You're Not "Einstein" for Nothin' with
Tasty and Easy Recipes!
by Alice Osborne
Blanch ingredients with a tea kettle
We groan a little whenever we see a recipe that calls for "blanching"—basically, you're waiting for an entire pot of water to boil just to dunk something in it for a few seconds, or maybe a minute. Instead, with recipes that call for blanching spinach, beans or a small amount of anything, put a good amount of water in a whistling tea kettle and set it on high, and place whatever needs blanching in a colander. You'll be able to hear when your water's ready, and you can slowly pour the water over the ingredient to give it a quick cook.
Keep important ingredients handy with ice cube trays
If you've got the freezer room, you can save a lot of money and time with the humble ice cube tray. Make pasta sauce, pesto (no cheese) or stock in advance, or pour your leftovers in them, then simply yank a few out and melt them down when needed. Unused fresh herbs can also be locked away with just enough water to lock them in, and wine that might be handy for sauces later can also be saved. Since most regular-sized ice cubes are just about 2 tablespoons, it's easy to dole the ingredients out later.
Each regular sized cube holds basically two tablespoons of liquid. This means that 2 cubes equals ¼ cup, 4 cubes equals ½ cup, etc. This comes in really handy when recipes call for a specific amount of liquid for a recipe.
Putting the effort into this is worth the time in my opinion. A gallon freezer bag of cubes lasts a reasonably long time, depending on how often you use the product, and provides an enormous savings of time as well as money. Also, considering all you need to do is ladle the liquid into the trays and freeze, it’s not a great deal of time to begin with. It’s one of those “once-a-month-cooking-for-actual-real-people” projects. Those of us with a normal amount of time can actually use this strategy without carving out several extra days a month to make it happen.
Working with garlic
A huge number of good recipes call for garlic, and if you're not fussy, buying jars of pre-minced garlic might be a real time-saver. For those who feel some allegiance to tradition, here are a few tips for the most common garlic maneuvers:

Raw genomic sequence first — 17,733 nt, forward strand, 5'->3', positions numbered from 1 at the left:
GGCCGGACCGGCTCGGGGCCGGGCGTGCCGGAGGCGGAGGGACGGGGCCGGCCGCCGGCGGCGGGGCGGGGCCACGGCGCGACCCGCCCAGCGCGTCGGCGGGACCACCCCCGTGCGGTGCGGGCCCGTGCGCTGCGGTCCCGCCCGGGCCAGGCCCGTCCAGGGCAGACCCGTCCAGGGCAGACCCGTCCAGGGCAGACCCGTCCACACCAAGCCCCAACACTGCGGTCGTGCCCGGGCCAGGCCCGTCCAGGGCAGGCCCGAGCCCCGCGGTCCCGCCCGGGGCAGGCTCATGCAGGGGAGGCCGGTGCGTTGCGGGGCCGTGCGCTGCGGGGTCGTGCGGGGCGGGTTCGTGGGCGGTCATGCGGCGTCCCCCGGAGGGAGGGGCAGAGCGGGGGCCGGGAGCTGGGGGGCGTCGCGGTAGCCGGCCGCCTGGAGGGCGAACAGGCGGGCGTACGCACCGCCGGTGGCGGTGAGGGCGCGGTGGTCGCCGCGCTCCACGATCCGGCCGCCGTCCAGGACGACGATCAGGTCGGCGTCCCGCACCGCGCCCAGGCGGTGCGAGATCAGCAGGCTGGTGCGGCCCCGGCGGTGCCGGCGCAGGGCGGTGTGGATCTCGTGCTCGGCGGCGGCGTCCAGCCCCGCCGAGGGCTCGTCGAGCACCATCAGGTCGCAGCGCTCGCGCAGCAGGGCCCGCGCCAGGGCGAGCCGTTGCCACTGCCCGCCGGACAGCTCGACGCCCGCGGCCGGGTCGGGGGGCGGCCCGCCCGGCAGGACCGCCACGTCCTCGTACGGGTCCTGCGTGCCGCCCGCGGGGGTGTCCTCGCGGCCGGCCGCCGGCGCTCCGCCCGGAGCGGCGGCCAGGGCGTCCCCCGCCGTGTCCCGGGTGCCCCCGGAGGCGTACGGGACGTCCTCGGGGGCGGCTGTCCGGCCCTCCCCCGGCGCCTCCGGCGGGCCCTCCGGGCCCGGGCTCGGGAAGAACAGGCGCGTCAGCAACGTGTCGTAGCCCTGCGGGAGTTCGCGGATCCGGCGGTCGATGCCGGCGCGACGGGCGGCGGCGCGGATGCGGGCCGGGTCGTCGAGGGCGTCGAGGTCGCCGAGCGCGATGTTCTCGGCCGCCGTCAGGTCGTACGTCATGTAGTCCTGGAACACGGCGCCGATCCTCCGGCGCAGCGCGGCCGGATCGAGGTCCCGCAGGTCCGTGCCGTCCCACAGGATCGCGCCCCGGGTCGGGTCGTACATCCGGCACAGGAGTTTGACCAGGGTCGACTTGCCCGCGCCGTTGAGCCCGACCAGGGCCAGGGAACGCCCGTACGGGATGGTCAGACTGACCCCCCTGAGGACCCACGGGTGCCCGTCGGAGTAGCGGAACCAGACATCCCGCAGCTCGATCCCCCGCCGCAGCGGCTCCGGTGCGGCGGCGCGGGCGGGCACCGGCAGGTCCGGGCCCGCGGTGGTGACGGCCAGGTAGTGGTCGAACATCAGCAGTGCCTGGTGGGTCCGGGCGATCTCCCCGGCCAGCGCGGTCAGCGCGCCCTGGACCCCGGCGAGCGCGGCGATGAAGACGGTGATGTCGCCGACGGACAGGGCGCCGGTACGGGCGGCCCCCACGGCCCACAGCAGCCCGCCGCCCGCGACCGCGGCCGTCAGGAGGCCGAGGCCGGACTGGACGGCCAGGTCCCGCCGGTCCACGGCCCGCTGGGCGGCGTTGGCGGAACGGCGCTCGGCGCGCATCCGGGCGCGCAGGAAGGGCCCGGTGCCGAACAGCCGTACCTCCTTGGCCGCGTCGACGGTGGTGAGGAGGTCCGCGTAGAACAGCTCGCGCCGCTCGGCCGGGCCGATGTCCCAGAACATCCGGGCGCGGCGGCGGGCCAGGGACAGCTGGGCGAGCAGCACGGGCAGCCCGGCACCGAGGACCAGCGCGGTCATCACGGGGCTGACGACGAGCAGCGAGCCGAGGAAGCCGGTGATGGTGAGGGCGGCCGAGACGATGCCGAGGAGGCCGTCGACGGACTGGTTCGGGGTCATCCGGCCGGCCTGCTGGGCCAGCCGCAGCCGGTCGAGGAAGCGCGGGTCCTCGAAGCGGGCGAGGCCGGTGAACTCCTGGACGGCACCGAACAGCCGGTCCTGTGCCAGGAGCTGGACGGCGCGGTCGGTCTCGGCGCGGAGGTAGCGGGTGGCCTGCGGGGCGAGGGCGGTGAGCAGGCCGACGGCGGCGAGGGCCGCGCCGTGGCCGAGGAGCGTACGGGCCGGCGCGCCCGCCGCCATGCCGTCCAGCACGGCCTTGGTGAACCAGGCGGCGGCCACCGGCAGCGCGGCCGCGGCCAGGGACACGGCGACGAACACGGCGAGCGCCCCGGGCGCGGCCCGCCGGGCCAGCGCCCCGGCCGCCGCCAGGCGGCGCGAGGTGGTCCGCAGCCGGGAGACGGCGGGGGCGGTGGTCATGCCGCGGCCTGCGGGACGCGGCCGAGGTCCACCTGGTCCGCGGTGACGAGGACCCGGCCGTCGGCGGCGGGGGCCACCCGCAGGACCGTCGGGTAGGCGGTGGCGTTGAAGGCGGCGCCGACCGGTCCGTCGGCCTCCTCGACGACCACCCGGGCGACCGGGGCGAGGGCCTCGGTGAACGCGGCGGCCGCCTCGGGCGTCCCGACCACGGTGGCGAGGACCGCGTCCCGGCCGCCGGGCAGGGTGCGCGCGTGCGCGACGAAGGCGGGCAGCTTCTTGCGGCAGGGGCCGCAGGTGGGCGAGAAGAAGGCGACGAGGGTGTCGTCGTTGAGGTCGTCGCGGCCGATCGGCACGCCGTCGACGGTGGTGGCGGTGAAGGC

Peeling: To take on multiple cloves at once, place them in a small re-sealable bag and smack the bag lightly with a jar or onto a hard surface. You can also microwave the cloves (not in a bag) for 10-15 seconds if the skins are especially tough to remove.
Paste: If you don't have (or believe in) a garlic press, use the bottom of an unglazed, flat-bottomed dish to smear a clove into a fine paste
Chopping/mincing: To keep young, ripe garlic from sticking to the sides of your knife, sprinkle a few drops of oil on the cloves before starting—it saves scraping time, and keeps your fingers away from the blade.
Watch "Ratatouille," read "Kitchen Confidential," or listen to any serious chef discuss their craft, and the best advice you'll get is the simplest — messy counters, messy mind. The more stuff that piles up around you, the harder it is to concentrate on what happens next, and the harder it is to find anything you need, costing you more time and mental frustration than it would take to stay clean. Buy a cheap pack of small cloth towels and use them to wipe down surfaces and clean up spills.
Take Rachael Ray's advice and designate a "garbage bowl" to toss your larger food refuse in. Put dishes away quickly and clean as you go, and you'll feel in control and enjoy time-saved at the end of the meal.
(Ideas courtesy of LifeHacking)
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